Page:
It is going to be an unusual Thanksgiving night in Television Land.
Usually, assuming lower viewership on the holiday, the networks air films during prime time that have already been seen in theatrical release. Last Thanksgiving, CBS aired "Grumpy Old Men," while NBC showed "Home Alone" and ABC offered "Scrooge."
But, this year, for the first time since 1995, Thanksgiving falls during a November "sweeps" ratings period when audience measurements are used to set future advertising rates. And, so, one of the networks, NBC, is trying something different in hopes of capturing a big audience: It's offering Thanksgiving-themed episodes of its hit Thursday night series, as well as bringing two of its strongest other series, "Will & Grace" and "Just Shoot Me," over from their regular nights.
CBS is going to compete, too, though in a slightly more traditional way. Trying to hold viewers following a late football game between the Dallas Cowboys and the Miami Dolphins, CBS will offer an entertainment special, "Shania Plays Texas Stadium," featuring a Shania Twain concert that was taped after a Cowboys' game earlier this month.
Hoping to hold Twain's country music fans, CBS will follow her concert with Reba McEntire as a turn-of-the-century widow trying to save the family farm in a made-for-TV movie, "Secret of Giving." It's about Christmas, though, not Thanksgiving -- by my reckoning, making it the first Christmas movie of the holiday season. Isn't that a thrill?
In terms of entertainment, special episodes of hit series like the ones NBC is offering tonight can often feel forced -- as is the case with "Friends." But these are, after all, some of America's favorite shows, and when the producers get it right, as they do with tonight's "ER," the result is special.
There's some sociology afoot, too: The success or failure of NBC's strategy will give us an indication of whether family gatherings and traditional holiday rituals of conversation and games can still compete with the tube.
Don't come to NBC tonight looking for re-enactments of Norman Rockwell's "Freedom From Want" illustration that shows several generations gathered around a food-laden table while Mom places a platter with a perfectly browned turkey before them and Dad looks on approvingly. On NBC, almost no one has a happy Thanksgiving. There are two themes running through most show: dysfunctional family gatherings and family secrets.
'Friends': Social disasters
The evening starts with "Friends" and the news from Monica (Courteney Cox Arquette) that her parents (Elliott Gould and Christina Pickles) are coming to Thanksgiving dinner. The problem: She and Chandler (Matthew Perry) are now living together, and Monica has kept their relationship a secret from her parents because they hate Chandler.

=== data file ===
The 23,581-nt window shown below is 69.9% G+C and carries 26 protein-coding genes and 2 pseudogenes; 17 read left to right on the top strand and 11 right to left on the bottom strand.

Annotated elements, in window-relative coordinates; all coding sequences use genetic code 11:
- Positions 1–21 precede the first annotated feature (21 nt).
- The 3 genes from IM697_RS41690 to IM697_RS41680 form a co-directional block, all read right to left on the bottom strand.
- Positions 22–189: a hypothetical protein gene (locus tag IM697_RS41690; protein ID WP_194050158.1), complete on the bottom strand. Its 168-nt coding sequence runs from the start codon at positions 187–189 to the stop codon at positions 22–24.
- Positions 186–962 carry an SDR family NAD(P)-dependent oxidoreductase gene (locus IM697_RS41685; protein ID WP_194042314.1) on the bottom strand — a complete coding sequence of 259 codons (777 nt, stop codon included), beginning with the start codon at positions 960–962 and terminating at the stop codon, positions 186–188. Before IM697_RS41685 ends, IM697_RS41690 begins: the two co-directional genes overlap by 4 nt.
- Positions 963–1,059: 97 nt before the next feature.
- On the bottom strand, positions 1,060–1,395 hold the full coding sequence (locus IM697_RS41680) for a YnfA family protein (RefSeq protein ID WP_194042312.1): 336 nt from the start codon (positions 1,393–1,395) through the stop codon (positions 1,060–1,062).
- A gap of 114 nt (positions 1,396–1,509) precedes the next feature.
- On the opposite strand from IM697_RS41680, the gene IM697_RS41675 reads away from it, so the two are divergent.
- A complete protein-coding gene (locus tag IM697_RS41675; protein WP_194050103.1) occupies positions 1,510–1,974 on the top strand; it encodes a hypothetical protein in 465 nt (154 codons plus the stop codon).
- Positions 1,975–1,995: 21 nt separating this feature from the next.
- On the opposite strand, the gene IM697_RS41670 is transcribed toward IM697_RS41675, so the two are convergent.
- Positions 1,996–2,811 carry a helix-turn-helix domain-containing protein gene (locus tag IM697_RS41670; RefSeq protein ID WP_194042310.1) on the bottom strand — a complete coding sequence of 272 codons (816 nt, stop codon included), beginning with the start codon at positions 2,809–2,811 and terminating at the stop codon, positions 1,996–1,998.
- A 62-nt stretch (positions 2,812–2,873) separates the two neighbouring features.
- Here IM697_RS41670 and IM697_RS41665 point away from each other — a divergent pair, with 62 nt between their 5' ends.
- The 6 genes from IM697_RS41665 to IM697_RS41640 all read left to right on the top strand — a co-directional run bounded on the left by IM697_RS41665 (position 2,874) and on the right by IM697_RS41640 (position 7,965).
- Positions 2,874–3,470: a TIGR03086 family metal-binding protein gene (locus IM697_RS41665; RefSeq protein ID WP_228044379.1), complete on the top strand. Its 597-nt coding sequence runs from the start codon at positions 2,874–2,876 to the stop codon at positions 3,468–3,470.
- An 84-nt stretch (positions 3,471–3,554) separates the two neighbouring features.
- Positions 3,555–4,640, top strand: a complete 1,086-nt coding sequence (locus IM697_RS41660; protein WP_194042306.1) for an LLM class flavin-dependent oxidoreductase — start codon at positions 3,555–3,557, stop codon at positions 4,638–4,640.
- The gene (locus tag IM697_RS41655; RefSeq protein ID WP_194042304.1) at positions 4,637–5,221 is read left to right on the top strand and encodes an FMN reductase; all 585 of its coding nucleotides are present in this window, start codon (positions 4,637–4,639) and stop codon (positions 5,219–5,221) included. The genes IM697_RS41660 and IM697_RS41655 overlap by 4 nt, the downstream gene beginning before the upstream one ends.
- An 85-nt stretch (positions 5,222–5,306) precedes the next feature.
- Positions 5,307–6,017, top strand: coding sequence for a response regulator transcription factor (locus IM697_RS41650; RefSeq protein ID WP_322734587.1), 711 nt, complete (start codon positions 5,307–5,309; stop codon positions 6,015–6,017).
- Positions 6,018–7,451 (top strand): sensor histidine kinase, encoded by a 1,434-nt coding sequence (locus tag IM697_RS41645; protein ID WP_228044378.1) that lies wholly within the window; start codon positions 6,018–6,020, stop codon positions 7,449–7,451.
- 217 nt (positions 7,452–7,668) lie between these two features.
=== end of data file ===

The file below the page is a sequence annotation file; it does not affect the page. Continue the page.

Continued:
Monica hopes to use the turkey dinner as a chance to tell her parents they are living together, while Chandler desperately tries to make them like him. But, of course, nothing goes right.
The culinary disaster peaks with the dessert made by Rachel (Jennifer Aniston). The goal was a trifle with layer after layer of ladyfingers, jam, custard, raspberries and bananas. But two pages stuck together in her cookbook, and so Rachel concocts a trifle with custard, jam, ladyfingers, raspberries, bananas and beef sauteed with peas and onions. She made half a trifle and half a shepherd's pie.
But that's nothing compared to the social disaster caused by a secret Ross (David Schwimmer) has been keeping from Chandler, Monica and his parents for years. A hint: It involves college and drugs.
There's a 30-second stretch during which all the secrets get revealed, and it is terrific. But, beyond that, the half-hour is anything but inspired.
But, if you're a fan of "Friends," this is the "family" you probably want to be with, and just having them there is what matters.
Farce on 'Frasier'
They are also having Thanksgiving dinner on "Frasier" tonight, and the big attraction here is the return of Bebe Neuwirth as Frasier's ex-wife, Lillith.
Lillith is reluctantly invited to join Frasier and the other Cranes when she finds her dinner plans canceled. She gets the news while dropping their son, Frederick (Trevor Einhorn), off with dad for the holiday.
Frederick spends most of the day trying to get mom and dad back together, but not for any sentimental reasons. This is, after all, the child of Lillith and Frasier.